business publications, or in fictional dialogue)
Correct: It is all right / alright to be late because your presence will not affect anyone.
Award (verb: to bestow for performance or quality)
Reward (verb: to give something in return for a meritorious action or service)
Correct: The best employee for the year was awarded with a return air ticket to
a destination of his or her choice.
Correct: The first aider was rewarded for his bravery in saving the life of the casualty.
Abnormal (adj.: does not conform to the rule or standard)
Subnormal (adj.: below or inferior to the average)
Correct: The abnormal guy urinates on the road when all the tourists are there.
Correct: Because his intelligence is subnormal, he failed his driving test six times.
Absurd (adj.: wildly unreasonable)
Ridiculous (adj.: unreasonable)
Correct: It is absurd for the factory owner to demand that all workers must
work 14 hours per day, six days per week.
Correct: It is ridiculous to believe the people like you because you are rich.
Accessory (noun: additional or extra things fitted to cars, equipment etc)
Accessary (noun: someone involved in a crime but did not actually commit it as chief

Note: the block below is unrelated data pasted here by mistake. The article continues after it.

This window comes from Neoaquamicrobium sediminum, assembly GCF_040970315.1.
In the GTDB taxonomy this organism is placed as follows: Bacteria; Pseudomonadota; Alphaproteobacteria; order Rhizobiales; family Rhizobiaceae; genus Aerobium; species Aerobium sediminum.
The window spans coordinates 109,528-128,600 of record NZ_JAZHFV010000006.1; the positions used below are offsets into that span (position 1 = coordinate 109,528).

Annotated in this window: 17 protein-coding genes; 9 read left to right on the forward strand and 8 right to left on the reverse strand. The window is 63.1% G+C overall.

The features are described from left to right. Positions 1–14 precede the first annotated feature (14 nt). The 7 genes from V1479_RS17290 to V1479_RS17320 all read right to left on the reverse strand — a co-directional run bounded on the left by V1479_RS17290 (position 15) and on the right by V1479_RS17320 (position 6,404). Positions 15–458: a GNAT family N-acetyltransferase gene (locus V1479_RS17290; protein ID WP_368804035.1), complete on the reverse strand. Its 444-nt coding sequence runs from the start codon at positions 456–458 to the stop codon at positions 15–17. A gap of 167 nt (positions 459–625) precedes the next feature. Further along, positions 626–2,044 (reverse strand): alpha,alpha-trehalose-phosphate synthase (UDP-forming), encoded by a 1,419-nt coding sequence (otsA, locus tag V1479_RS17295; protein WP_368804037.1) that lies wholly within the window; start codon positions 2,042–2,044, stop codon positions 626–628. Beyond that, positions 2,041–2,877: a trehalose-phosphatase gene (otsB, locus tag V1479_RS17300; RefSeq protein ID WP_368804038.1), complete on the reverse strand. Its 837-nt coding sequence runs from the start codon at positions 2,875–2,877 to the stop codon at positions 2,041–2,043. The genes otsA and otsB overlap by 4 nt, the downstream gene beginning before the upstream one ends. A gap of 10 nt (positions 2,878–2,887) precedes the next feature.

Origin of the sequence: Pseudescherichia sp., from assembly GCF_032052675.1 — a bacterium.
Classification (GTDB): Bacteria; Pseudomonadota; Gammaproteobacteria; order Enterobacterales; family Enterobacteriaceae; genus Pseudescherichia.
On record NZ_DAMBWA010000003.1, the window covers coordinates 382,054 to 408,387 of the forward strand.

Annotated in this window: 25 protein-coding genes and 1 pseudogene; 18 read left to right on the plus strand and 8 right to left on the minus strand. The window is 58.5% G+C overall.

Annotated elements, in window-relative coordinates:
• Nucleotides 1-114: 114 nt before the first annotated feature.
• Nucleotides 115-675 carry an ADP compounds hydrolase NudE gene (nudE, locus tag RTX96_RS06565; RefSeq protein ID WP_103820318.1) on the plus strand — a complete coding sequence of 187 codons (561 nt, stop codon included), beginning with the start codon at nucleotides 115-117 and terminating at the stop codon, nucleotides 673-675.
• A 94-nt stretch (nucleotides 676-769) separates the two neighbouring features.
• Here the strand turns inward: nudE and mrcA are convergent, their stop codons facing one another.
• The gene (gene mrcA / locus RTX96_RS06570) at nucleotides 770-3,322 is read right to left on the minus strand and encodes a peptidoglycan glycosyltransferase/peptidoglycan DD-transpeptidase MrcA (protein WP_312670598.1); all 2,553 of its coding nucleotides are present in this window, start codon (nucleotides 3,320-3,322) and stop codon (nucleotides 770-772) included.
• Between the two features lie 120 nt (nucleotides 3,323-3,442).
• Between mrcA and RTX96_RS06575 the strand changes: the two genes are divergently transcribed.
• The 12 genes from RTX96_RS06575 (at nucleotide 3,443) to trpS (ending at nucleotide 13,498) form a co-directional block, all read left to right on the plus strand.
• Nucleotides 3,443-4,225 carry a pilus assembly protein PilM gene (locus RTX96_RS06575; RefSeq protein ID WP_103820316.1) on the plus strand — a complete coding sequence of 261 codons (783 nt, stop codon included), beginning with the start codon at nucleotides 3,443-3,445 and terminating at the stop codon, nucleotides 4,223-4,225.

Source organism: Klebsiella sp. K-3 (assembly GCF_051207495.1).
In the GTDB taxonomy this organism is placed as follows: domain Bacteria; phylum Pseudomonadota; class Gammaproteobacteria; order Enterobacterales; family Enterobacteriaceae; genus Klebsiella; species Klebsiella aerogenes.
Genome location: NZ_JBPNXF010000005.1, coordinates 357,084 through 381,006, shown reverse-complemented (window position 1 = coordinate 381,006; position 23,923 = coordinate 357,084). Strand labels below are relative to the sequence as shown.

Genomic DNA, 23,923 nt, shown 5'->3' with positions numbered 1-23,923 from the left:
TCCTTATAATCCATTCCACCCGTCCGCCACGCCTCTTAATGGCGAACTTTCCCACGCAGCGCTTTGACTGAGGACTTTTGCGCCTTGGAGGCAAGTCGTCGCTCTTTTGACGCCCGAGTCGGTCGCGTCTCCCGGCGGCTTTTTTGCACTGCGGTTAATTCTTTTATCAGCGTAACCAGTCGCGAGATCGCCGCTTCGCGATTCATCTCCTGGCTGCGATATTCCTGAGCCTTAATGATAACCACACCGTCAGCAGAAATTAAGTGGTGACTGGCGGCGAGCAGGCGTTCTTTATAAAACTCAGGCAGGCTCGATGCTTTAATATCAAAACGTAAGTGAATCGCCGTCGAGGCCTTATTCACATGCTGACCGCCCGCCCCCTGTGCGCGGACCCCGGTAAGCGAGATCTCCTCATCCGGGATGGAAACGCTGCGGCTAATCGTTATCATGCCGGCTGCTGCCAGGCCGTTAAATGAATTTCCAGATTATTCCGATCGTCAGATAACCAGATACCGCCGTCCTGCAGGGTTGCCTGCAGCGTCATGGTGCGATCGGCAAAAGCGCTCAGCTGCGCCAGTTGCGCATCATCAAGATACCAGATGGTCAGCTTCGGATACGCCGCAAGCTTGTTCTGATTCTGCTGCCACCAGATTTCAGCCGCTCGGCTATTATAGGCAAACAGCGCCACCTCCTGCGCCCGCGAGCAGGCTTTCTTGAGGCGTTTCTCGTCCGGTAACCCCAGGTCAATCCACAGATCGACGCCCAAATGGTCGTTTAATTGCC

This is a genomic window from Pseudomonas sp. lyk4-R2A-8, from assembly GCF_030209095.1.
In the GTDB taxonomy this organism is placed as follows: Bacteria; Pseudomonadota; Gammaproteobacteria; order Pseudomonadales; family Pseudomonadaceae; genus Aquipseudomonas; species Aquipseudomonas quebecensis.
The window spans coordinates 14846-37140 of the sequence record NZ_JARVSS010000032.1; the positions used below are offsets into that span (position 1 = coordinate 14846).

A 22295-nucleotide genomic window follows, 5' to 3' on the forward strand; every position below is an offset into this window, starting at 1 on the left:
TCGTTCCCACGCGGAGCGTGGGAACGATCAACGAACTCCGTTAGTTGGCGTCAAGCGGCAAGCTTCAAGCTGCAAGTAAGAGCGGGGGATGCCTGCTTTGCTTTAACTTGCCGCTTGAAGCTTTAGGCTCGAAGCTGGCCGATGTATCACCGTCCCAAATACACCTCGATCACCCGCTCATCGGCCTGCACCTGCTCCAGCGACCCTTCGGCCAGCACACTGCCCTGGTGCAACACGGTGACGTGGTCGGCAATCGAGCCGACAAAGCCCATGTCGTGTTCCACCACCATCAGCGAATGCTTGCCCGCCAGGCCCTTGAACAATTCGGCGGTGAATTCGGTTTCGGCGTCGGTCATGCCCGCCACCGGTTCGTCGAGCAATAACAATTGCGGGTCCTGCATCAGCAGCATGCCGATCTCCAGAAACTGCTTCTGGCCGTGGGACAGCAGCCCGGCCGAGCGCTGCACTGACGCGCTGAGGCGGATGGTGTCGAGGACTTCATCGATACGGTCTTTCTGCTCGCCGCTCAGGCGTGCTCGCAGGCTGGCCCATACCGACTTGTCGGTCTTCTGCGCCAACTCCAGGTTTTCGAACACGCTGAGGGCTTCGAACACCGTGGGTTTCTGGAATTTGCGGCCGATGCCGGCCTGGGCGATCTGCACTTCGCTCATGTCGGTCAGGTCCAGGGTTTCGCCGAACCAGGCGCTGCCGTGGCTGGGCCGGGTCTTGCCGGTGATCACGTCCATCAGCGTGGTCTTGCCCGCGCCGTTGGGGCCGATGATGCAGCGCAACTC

Correct: I wish to buy this car without accessories.
Correct: Because Abang was an accessary to that crime, he escaped
the death sentence and was jailed for ten years.
Affable (adj.: agreeable, friendly)
Efface (verb: to make disappear)
Correct: The new director was an affable person.
Correct: Although the document had been folded many times, we were lucky the name
of the author was not totally effaced.
Amend (verb: to alter, change)
Emend (verb: to correct, or improve by removing errors and corruptions)
Correct: This society must amend its constitution so that even the foreigners can
Correct: Many monks sat together to comment on a religious document, so as to
emend it, by removing errors and corrupted portions for the sake of the
Adjacent (adj.: lying near or close)
Adjoining (verb: suggests actually touching)
Correct: His workshop is adjacent to mine.
Correct: His workshop adjoins mine. (in a terrace or semi-detached)
Annunciate (verb: to proclaim or promulgate)
Enunciate (verb: to pronounce clearly)
Correct: The new leaders gathered on that day to annunciate the formation of a
Republic of China, thus ending the over 4000 year-old kingdom.
Correct: Phonetic teachers who are able to enunciate each English
word properly are most appreciated.